Here are the 12 LATIN PHRASES you have to find:

AD INFINITUM • CARPE DIEM • CAVEAT EMPTOR IN SITU • IPSO FACTO • MEA CULPA PRIMA FACIE • PRO FORMA • QUID PRO QUO TEMPUS FUGIT • TERRA FIRMA • VOX POPULI Name: ................................................................................................. Address: ................................................................................................ .................................................................Postcode: .............................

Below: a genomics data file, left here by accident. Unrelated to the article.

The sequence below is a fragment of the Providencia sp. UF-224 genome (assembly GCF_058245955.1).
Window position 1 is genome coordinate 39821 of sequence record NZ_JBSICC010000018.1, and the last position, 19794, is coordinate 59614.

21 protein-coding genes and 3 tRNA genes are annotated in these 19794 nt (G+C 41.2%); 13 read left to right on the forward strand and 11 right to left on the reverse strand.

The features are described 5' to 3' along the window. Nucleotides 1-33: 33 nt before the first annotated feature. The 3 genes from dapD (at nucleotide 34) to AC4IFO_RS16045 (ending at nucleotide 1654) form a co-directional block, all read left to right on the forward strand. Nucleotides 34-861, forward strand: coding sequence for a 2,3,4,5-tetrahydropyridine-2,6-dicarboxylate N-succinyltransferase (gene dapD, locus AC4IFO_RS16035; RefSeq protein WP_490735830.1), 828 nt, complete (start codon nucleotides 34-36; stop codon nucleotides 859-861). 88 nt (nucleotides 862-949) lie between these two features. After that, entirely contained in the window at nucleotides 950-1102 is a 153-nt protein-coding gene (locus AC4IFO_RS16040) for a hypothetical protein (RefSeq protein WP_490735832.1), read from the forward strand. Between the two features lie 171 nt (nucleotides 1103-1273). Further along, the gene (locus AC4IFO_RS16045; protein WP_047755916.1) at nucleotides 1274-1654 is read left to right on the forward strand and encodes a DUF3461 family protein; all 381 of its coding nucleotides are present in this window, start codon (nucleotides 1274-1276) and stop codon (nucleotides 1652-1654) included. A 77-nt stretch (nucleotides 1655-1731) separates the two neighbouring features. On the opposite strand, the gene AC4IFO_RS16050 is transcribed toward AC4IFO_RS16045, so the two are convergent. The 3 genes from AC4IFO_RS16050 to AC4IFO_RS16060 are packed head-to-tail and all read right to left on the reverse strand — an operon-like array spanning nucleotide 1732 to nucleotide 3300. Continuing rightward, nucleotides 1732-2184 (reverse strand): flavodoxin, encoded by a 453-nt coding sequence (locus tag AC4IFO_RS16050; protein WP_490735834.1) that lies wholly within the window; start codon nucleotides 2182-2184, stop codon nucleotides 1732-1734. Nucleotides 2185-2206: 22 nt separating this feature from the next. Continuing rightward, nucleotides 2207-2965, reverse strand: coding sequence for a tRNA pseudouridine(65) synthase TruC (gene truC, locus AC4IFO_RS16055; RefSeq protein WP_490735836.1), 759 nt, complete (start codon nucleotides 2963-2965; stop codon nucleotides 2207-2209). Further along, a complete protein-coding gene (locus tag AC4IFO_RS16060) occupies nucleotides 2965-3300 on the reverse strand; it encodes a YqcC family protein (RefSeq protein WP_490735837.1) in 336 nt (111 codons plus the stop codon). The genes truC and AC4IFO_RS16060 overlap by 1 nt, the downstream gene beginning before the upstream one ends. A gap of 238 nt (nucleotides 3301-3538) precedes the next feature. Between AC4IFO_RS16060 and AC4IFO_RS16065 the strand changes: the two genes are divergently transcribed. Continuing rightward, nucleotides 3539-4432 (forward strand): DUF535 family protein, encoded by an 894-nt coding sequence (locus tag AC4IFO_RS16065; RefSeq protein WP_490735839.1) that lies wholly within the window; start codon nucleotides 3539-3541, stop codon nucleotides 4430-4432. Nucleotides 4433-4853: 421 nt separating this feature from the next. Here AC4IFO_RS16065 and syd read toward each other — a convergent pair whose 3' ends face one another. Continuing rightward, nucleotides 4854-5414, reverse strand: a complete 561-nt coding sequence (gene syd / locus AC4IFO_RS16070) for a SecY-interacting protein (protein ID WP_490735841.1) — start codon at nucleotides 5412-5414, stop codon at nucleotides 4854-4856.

ADINFINITUM CARPEDIEM CAVEATEMPTOR INSITU IPSOFACTO MEACULPA I PRIMAFACIE READ with interest your PROFORMA article on the ‘No Cycling’ sign By Adam Kay atQUIDPROQUO Marina Park. Welcome to the life of a TEMPUSFUGIT I have children which use the park TERRAFIRMA junior doctor: 97-hour and thought that really, there’s a lot VOXPOPULI weeks, life and death of wasted potential between Marina decisions, a constant and Memorial Park. Apart from the tsunami of bodily fluids, perimeter path, there’s a big green field in the centre which is little used by and the hospital parking Created by more Puzzlemaker anyone. meter earns than Currently, the children of Groby really you. only use a small percentage of the Scribbled park - the play area and BMX track near in secret Marina Drive. after Wouldn’t it be a great opportunity endless to add to the parks - we could have a days, specific cycle path all around the park, sleepless and even through the middle of the nights and field. We could add another play area/ missed gym equipment at the Stamford Drive weekends, car park end, and maybe even plant Adam some woodland somewhere in the Kay’s This middle to make a nature reserve or is Going to wildlife area. Hurt provides a no-holds-barred I just feel at the minute, the park is like account of his time on the NHS a green desert - a big wide area with front line. nothing to see or do there, and I think Hilarious, horrifying and it would be really nice for the people of heartbreaking, this diary is Groby to have somewhere fun, relaxing everything you wanted to know and recreational to visit and enjoy. – and more than a few things What does the rest of Groby think? you didn’t – about life on and off the hospital ward.